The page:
The countries cite Qatar’s relations with Iran and what they say is Qatar’s support for extremist groups such as Hamas and al Qaeda, as well as the Muslim Brotherhood.
Qatar maintains that the crisis is being fueled by “absolute fabrications” and is a “violation of its sovereignty.”
The United States has about 8,000 to 10,000 troops at Udeid Air Base in Doha, Qatar’s capital. The base is the United States’ largest in the Middle East, the forward headquarters of Central Command and the staging area for much of the war against the Islamic State in Iraq and Syria (ISIS).
A former U.S. diplomat in the region said the inconsistencies between Trump’s tweets Tuesday and Tillerson and Mattis’s statements Monday would make it difficult for U.S. diplomats to do their jobs.
“Clearly SecDef and SecState were trying to put the focus on diffusing the crisis and not taking any clear sides; the president’s tweets do change that,” the diplomat told The Hill. “When you’re out there in a different time zone, it’s very difficult if the messages from Washington aren’t consistent. You can use different words, but having the same themes is very important.
“The thrust of our policy needs to be uniform to allow our diplomats to do their jobs. It puts diplomats in a very awkward position and means a lot of our diplomats are not going to be saying very much at all. It’s a tough environment in which to be practicing the art of foreign relations.”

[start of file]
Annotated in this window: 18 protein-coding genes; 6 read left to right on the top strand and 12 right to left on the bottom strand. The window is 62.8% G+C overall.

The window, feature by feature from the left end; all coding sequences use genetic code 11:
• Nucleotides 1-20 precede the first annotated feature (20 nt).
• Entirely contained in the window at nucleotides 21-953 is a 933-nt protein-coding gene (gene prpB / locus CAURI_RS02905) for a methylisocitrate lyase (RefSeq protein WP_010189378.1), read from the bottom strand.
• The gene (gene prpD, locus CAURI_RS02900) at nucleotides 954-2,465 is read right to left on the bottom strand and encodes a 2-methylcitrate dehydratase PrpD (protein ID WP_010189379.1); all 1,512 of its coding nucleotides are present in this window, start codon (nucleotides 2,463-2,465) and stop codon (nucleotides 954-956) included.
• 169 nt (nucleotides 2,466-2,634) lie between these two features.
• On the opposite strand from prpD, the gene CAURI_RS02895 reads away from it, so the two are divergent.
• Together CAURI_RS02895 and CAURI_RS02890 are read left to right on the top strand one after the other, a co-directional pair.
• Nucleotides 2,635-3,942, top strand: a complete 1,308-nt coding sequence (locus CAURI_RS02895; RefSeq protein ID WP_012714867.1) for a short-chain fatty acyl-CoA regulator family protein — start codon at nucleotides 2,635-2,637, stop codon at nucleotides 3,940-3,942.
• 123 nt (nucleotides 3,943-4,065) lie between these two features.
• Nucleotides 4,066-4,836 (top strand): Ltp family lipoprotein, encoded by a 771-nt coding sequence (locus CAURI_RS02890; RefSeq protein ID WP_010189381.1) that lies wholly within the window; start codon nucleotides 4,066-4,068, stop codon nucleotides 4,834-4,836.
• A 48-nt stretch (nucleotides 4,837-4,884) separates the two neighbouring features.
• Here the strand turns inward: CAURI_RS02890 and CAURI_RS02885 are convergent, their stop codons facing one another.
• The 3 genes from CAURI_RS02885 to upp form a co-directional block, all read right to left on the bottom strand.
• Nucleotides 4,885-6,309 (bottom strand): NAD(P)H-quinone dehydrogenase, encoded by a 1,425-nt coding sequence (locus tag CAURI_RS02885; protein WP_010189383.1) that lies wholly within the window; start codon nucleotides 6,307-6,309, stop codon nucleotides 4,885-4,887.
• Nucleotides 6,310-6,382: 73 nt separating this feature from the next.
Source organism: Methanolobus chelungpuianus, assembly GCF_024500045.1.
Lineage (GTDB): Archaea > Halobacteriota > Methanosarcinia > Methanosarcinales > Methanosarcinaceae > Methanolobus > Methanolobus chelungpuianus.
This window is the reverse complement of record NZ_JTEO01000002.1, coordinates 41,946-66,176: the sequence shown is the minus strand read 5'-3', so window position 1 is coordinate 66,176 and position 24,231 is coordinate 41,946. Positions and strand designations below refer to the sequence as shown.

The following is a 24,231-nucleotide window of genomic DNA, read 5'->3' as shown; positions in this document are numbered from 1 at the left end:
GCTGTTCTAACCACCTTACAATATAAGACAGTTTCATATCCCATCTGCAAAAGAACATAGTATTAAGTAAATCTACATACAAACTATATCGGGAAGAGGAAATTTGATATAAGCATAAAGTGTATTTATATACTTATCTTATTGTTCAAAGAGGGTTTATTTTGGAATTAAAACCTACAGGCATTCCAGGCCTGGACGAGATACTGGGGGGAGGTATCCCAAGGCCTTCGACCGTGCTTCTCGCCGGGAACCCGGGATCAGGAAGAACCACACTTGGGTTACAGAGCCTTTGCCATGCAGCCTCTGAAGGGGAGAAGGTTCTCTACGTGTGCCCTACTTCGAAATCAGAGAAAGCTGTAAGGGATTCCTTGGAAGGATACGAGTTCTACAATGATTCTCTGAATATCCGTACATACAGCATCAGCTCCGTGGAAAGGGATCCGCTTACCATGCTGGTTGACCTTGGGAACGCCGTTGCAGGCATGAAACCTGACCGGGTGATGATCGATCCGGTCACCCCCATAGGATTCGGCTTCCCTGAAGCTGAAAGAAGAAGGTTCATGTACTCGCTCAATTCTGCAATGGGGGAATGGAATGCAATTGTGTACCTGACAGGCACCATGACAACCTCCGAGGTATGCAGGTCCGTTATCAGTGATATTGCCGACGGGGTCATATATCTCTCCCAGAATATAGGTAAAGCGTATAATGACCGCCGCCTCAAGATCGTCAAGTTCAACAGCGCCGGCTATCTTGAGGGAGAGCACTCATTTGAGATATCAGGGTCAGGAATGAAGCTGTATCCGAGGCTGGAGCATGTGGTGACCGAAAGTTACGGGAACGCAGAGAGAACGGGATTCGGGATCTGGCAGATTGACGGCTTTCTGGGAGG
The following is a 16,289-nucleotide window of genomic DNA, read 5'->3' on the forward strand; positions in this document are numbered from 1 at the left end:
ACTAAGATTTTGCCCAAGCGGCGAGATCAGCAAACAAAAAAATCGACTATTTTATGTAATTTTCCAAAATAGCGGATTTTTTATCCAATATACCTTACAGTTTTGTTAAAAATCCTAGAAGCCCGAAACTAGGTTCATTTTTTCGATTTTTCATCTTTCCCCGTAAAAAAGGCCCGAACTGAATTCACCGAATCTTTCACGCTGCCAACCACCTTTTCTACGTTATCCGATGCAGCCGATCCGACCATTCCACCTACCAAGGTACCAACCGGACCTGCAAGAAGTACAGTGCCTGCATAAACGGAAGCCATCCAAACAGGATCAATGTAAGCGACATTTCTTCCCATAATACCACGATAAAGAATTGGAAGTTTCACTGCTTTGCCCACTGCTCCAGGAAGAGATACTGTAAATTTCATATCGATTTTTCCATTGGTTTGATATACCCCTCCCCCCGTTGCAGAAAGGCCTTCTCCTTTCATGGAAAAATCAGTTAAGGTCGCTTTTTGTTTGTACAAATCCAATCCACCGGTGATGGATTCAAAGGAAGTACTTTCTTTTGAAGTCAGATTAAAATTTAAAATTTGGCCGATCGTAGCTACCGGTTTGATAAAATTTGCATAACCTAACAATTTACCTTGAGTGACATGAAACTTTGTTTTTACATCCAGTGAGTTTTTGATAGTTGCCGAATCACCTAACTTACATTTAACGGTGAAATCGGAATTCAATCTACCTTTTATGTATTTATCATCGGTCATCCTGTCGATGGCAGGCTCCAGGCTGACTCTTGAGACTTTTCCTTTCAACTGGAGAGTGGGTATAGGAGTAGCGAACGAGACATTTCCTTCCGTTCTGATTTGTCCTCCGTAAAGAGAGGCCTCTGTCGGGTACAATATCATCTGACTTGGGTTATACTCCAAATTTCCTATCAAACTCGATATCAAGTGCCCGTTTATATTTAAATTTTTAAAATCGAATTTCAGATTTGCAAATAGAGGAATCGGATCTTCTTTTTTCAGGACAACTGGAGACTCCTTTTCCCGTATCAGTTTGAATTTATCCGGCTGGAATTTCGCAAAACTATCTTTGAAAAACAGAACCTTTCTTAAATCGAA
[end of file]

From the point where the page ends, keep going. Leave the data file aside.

The diplomat did say Trump’s tweets appear to be consistent with the message he delivered during his visit to Saudi Arabia last month in which he called on Muslim nations to root out extremists and unite against Iran.
“Until the Iranian regime is willing to be a partner for peace, all nations of conscience must work together to isolate Iran, deny it funding for terrorism, and pray for the day when the Iranian people have the just and righteous government they deserve,” he said during his speech.
But Trump also specifically praised Qatar during the speech.
“Qatar, which hosts the U.S. Central Command, is a crucial strategic partner,” he said.
He also met one-on-one with the emir of Qatar the same day and promised to sell the country “beautiful” weapons.
Some lawmakers have been critical of Qatar.
“I think that Qatar’s double-dealing caught up with them,” Sen. Lindsey GrahamLindsey Olin GrahamThe Hill's Morning Report - Presented by National Industries for the Blind - Tight security for Capitol rally; Biden agenda slows Trump offers sympathy for those charged with Jan. 6 offenses Lindsey Graham: Police need 'to take a firm line' with Sept. 18 rally attendees MORE (R-S.C.) said of the Saudi decision.
Asked Tuesday about the situation in Qatar, a spokesman for House Foreign Relations Chairman Ed Royce (R-Calif.) pointed to comments from a May 23 event at the Foundation for the Defense of Democracies.
“Qatar is, it is a country that is — from which financiers have helped finance al Qaeda, ISIS, the Muslim Brotherhood, Hamas and other similar organizations, including the Taliban, and I don’t understand why,” Royce said at the time. “We need to see a change in behavior immediately.”
Ellen Mitchell contributed.